Cold Brew Magic
Let’s talk COLD Brew. It’s all the rage in the US and some parts of Europe, but it's only just begun to catch on in our neck of the woods.
Cold brew is a slow brew method that will create a deep, smooth, mellow tasting coffee that can be enjoyed hot or cold, and can be made by anyone who can follow 4 easy rules:
Grind super coarse — not whole bean coarse, but basically as coarse as your grinder can grind it (we’re talking snowflakes).
Now a little math. You want to use 140 grams of coffee for every liter of water. And that coffee is going to soak up the water, so out of that liter you’re going to get about 600ml of drinkable coffee concentrate.
Wait 12 (!) hours. That’s right, you wanna make this at dinner time so you can enjoy it the next morning, or vice versa. Place in refrigerator and chill.
Filter. This part’s the tricky one. You can use a French press to separate the liquid coffee from the chunky bits. Or a paper filter on a drip coffee device — just pour slowly and let the coffee drain through. Or you could use a firmly bound cheesecloth on the top of your pot or jar to strain the coffee. I use a large french press to filter out the larger bits, and a cloth to filter out the finer granules.
Drink it Cold
Cold brew makes an amazing base to ice coffee. You just add ice, and optionally milk and/or sugar water. Some dilute with cold water, but I recommend drinking as is.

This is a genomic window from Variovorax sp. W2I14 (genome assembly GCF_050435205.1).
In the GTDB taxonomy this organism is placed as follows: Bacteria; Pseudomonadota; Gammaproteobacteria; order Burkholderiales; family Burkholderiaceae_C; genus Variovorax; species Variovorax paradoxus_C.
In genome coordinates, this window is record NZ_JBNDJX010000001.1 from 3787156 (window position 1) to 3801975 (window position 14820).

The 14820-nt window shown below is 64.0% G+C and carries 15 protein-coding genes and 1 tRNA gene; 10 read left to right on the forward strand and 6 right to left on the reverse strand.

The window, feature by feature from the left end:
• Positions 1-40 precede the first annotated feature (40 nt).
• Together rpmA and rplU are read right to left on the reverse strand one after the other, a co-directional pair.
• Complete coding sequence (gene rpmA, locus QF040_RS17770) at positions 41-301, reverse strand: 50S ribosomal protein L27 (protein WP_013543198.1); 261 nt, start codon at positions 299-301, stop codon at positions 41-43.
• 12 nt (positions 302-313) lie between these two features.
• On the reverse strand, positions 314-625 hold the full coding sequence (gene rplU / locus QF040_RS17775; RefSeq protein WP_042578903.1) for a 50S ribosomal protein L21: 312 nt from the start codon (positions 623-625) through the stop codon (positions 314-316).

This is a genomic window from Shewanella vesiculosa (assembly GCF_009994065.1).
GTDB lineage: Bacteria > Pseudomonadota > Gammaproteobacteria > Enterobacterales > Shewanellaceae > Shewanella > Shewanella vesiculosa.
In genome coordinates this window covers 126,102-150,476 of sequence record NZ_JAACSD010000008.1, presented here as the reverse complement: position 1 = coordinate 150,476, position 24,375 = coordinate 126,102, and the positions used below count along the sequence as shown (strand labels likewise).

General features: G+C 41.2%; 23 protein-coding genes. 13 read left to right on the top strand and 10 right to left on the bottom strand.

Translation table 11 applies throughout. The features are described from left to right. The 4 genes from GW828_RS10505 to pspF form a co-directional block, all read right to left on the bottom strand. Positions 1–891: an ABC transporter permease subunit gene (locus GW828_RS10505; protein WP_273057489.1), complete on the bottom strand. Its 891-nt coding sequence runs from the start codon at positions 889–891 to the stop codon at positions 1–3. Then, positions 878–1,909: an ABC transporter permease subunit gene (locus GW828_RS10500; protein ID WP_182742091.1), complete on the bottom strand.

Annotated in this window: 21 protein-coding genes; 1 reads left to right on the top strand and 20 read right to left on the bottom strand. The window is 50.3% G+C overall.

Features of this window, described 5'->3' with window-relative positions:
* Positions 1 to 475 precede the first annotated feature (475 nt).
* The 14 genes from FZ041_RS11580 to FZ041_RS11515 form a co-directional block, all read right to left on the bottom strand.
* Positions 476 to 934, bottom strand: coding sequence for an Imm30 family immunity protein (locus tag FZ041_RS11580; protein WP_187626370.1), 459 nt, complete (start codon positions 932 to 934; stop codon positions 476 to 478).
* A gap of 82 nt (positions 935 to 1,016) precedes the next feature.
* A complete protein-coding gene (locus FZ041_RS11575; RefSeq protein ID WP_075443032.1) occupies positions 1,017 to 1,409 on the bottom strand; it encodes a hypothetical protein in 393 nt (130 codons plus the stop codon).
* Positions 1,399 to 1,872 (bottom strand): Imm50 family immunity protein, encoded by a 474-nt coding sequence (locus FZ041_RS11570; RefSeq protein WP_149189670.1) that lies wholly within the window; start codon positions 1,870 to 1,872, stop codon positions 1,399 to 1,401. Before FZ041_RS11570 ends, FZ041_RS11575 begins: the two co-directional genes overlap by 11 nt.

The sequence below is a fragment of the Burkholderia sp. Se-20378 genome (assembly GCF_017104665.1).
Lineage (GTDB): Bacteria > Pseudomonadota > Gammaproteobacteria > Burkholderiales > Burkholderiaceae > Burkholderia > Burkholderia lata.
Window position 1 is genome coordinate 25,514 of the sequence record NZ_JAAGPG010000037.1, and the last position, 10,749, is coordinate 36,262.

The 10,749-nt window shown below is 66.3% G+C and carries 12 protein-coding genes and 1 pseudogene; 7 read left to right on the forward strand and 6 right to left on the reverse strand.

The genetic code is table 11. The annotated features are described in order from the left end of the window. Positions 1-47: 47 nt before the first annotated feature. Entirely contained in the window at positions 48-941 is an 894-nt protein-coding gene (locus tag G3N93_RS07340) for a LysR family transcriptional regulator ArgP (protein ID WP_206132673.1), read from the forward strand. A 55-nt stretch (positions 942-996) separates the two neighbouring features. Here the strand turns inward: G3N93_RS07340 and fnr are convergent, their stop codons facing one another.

Because it’s a concentrate, you can simply add boiling water to make this an excellent hot cup of coffee. I suggest 40% concentrate and 60% hot water, but like most drinks adjust according to your palette.
Cold Brew in the Real World
I suggest starting small. Take 140 grams of freshly and coarsely ground coffee, place in a pot and add one liter of filtered water. Refrigerate overnight, then see step 4 above for filtering info. That’s it.
Some Answers to Obvious Questions
Answer. Caffeine content in cold brew is about 3x the content in hot brewed coffee. It’s a concentrate. So if drinking straight, you may want to drink less. Or you could dilute it. Or you could say “Hell YES” and drink two…
Answer. A lethal dose for caffeine is in the neighborhood of 150 milligrams per kilogram of body weight. If we take for example an adult of 75kg that equals about 11,250mg. That’s about 20 250ml cups of imbibed cold brew, so go easy Mr. Strongly Caffeinated.
Answer. Because of the mellow smooth tones produced by cold extraction, your coffee needs to be kind of bold so it will stand out in the cup, especially if you’re adding milk. Go with “stronger”, full bodied coffees in cold brew, such as Sumatra Mandheling and Papua New Guinea.
Answer. You can keep this in the fridge for up to two weeks.
Ok, say I’ve convinced you, and you want to try it. One option you have is to go to Kilimanjaro Coffee’s online store and get yourself a bag of just-roasted coffee. I have a favorite recipe I created for cold brew, and I call it 2Kold. You can buy it here.
The 2Kold blend consists of:
500 grams Sumatra Mandheling
250 grams Papua New Guinea Sigri AA
230 grams Brazil Cerrado
I like it for its base notes, which become very smooth and malty through the cold brew process. But of course, you can use any fresh coffee for this brew method.